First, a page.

Micky cursed again, bending down to pick up the toy and throw it savagely against the wall. It shattered into a million pieces and Micky felt instantly guilty.
“Flynn!” he yelled, hopping over to his bedroom door and yanking it open. Treading more carefully to the bathroom opposite, he rubbed his eyes before coming face-to-face with himself in the mirror above the sink.
He looked like shit. No change there. The three hours of almost sleep he’d gotten obviously hadn’t done anything to improve on his disheveled appearance. He ran a hand over the stubble on his chin. He needed to shave but now didn’t have the time. Micky turned on the tap, dunked his head under the cold stream and squeezed paste onto his toothbrush.
“Flynn!” he shouted again, louder this time, before shoving the toothbrush into his gob and brushing vigorously. The minty taste did nothing for his dry mouth.
“Yes, Micky,” came a quiet little voice from the bathroom doorway.
Still holding the toothbrush between his lips, foam dripping out from the side of his mouth, Micky turned.
“We’re late,” he said, trying to suck the minty drool back up and stop it escaping from the corners.
“I’m dressed,” Flynn replied with a huge proud smile.
Flynn stood in the doorway, clutching another wind-up plastic toy. He kept spinning the thing around, setting off an ear-piercing buzz as it unwound at double speed. He appeared so small and fragile. More like a five-year-old than his actual eight years. He’d gotten dressed. Sort of. He’d managed to pull on his gray school trousers over his pajama bottoms and his army-green jumper clung inside out. No socks, and his mousy-brown curls stuck out from his head in all directions.
Micky’s heart melted a little at the sight.
“Well done, Flynn.” Micky finished brushing his teeth, spat down the plughole and cupped a handful of water into his mouth to rinse. Turning back to his brother, Micky then crouched in front of him. “But how about we try taking the pajamas off?”
Flynn looked down, waggling his toes, and back up at his big brother. “Why?” he asked, confused. “I put them back on later.”
Micky laughed. The kid had a point.
“Come on.” Micky took hold of Flynn’s hand to walk him back into the small box room. It had twin beds, pushed up against opposite sides. One had used to belong to Micky before he’d moved into the master bedroom.
“What time did you get up today?” Micky asked, dragging Flynn’s jumper over his head.
“Five five two,” Flynn replied.
He wound up the blasted plastic toy again and Micky breathed in deeply, preventing his immediate instinctive reaction to take the thing and smash it against the wall in comradeship with its penguin mate.
“That’s early,” Micky said, pulling off Flynn’s pajama top then rooting around in the drawer for his brother’s school polo shirt. He found it scrunched at the bottom and helped Flynn squirm into it while trying to smooth out the creases.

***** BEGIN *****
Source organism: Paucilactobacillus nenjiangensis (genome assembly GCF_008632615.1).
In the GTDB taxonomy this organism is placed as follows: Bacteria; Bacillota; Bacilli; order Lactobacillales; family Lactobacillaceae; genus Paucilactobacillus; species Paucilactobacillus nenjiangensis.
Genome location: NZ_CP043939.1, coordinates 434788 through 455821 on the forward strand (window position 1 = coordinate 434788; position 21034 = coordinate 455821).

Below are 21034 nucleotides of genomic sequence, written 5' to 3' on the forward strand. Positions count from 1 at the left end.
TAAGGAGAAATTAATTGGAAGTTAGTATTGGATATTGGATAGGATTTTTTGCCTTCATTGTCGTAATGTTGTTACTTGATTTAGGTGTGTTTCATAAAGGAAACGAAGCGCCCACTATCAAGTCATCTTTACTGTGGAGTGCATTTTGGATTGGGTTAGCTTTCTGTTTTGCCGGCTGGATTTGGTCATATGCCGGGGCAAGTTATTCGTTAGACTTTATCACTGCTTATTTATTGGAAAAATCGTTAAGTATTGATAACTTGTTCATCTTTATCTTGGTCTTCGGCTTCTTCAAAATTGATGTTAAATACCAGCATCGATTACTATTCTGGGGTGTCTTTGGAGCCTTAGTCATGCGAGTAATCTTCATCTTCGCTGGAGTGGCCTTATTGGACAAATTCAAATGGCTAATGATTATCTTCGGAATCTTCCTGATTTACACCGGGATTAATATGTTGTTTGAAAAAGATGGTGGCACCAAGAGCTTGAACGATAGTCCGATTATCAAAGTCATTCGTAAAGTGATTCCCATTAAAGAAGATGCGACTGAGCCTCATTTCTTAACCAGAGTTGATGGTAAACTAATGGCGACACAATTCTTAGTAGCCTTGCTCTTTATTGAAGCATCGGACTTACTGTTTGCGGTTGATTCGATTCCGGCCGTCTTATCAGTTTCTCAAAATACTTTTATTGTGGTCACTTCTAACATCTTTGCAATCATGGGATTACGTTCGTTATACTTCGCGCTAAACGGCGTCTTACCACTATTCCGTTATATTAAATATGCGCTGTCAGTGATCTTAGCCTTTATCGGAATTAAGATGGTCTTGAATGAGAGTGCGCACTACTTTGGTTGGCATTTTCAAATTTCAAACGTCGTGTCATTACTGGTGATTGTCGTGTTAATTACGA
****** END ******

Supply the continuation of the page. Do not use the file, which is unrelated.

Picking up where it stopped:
“For what?” Flynn asked, holding on to Micky’s shoulder as he knelt and stepped out of his trousers.
“Everything,” Micky replied with a yawn.
“Daddy didn’t say it was.”
Micky looked into Flynn’s blue eyes. The white starburst pattern within them gave him the feeling of being hypnotized. Micky blinked.
“Dad’s not here, Flynn,” Micky said slowly, standing to inspect his now school-uniform-clad little brother.
“Yes, he is.” Flynn smiled widely, his plastic toy buzzing in his hands.
Micky stared down at for a brief moment, then spun around and ran full pelt down the stairs and into the living room. The place was dark and dank, stinking of booze and fags with beer cans littering the floor.
Micky yanked open the curtains to witness the disgusting figure sprawled on the sofa. Tatty stonewashed denim jeans bagged around his knees and the T-shirt he wore, once white in color, was stained yellow with patches of Micky didn’t want to know what. His greasy, graying hair hung around his face like rats’ tails. He was snoring and every breath out from his wide-open mouth filled the room with a putrid stench.
Micky kicked at the arm dangling off the sofa. The man grumbled but didn’t move. Micky kicked him again, more fiercely. Opening one eye, the brute belched as he squinted through the glaring sunlight.
“Get the fuck out,” Micky demanded.
The laughter that followed made Micky’s skin crawl, along with the irritating scratching of fingernails across the man’s chest. The shirt rubbed against the curly dark hairs scattering his fat body and made the unbearable scraping of nails down a chalk board.
“Now,” Micky growled.
The grunted response wasn’t something Micky could decipher, nor did he care to. Micky watched with contempt as he rolled off the sofa and landed on the floor with a thump. Several beer cans crunched under his heavy frame and he rolled again to push up on to all fours. Grunting once more, he heaved himself to stand. He tripped on his own feet and clutched at the wall. Micky clenched his fists at the ready as the second loud belch blasted out and Micky had to turn away from the oncoming stink.
“Money,” he demanded, holding out a hand.
“Get fucked,” Micky spat back.
“Then I take his.”
He staggered over to the fireplace mantelpiece and made a grab for the handmade clay moneybox shaped like a car. Micky wrapped firm fingers around his wrist and squeezed tightly.